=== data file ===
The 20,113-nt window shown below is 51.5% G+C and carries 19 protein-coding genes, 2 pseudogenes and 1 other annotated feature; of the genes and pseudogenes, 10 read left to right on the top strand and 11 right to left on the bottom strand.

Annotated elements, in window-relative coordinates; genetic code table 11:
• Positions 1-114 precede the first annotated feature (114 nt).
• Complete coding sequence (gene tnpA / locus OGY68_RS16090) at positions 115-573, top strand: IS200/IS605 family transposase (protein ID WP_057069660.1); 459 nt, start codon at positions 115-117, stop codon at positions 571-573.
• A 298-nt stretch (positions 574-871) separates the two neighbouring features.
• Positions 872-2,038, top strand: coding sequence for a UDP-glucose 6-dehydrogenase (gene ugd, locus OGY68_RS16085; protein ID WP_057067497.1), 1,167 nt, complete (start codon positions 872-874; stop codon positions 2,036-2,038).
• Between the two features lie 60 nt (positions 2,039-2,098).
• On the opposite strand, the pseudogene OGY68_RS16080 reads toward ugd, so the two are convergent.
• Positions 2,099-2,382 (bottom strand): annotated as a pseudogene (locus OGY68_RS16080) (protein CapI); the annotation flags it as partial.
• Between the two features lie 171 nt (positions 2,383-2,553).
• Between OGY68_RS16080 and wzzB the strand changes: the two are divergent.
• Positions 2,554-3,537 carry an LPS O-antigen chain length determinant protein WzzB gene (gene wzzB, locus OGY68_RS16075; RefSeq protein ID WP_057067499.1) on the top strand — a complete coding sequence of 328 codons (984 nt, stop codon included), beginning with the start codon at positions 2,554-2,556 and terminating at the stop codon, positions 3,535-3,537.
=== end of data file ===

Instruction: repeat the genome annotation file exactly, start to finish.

The 20,113-nt window shown below is 51.5% G+C and carries 19 protein-coding genes, 2 pseudogenes and 1 other annotated feature; of the genes and pseudogenes, 10 read left to right on the top strand and 11 right to left on the bottom strand.

Annotated elements, in window-relative coordinates; genetic code table 11:
• Positions 1-114 precede the first annotated feature (114 nt).
• Complete coding sequence (gene tnpA / locus OGY68_RS16090) at positions 115-573, top strand: IS200/IS605 family transposase (protein ID WP_057069660.1); 459 nt, start codon at positions 115-117, stop codon at positions 571-573.
• A 298-nt stretch (positions 574-871) separates the two neighbouring features.
• Positions 872-2,038, top strand: coding sequence for a UDP-glucose 6-dehydrogenase (gene ugd, locus OGY68_RS16085; protein ID WP_057067497.1), 1,167 nt, complete (start codon positions 872-874; stop codon positions 2,036-2,038).
• Between the two features lie 60 nt (positions 2,039-2,098).
• On the opposite strand, the pseudogene OGY68_RS16080 reads toward ugd, so the two are convergent.
• Positions 2,099-2,382 (bottom strand): annotated as a pseudogene (locus OGY68_RS16080) (protein CapI); the annotation flags it as partial.
• Between the two features lie 171 nt (positions 2,383-2,553).
• Between OGY68_RS16080 and wzzB the strand changes: the two are divergent.
• Positions 2,554-3,537 carry an LPS O-antigen chain length determinant protein WzzB gene (gene wzzB, locus OGY68_RS16075; RefSeq protein ID WP_057067499.1) on the top strand — a complete coding sequence of 328 codons (984 nt, stop codon included), beginning with the start codon at positions 2,554-2,556 and terminating at the stop codon, positions 3,535-3,537.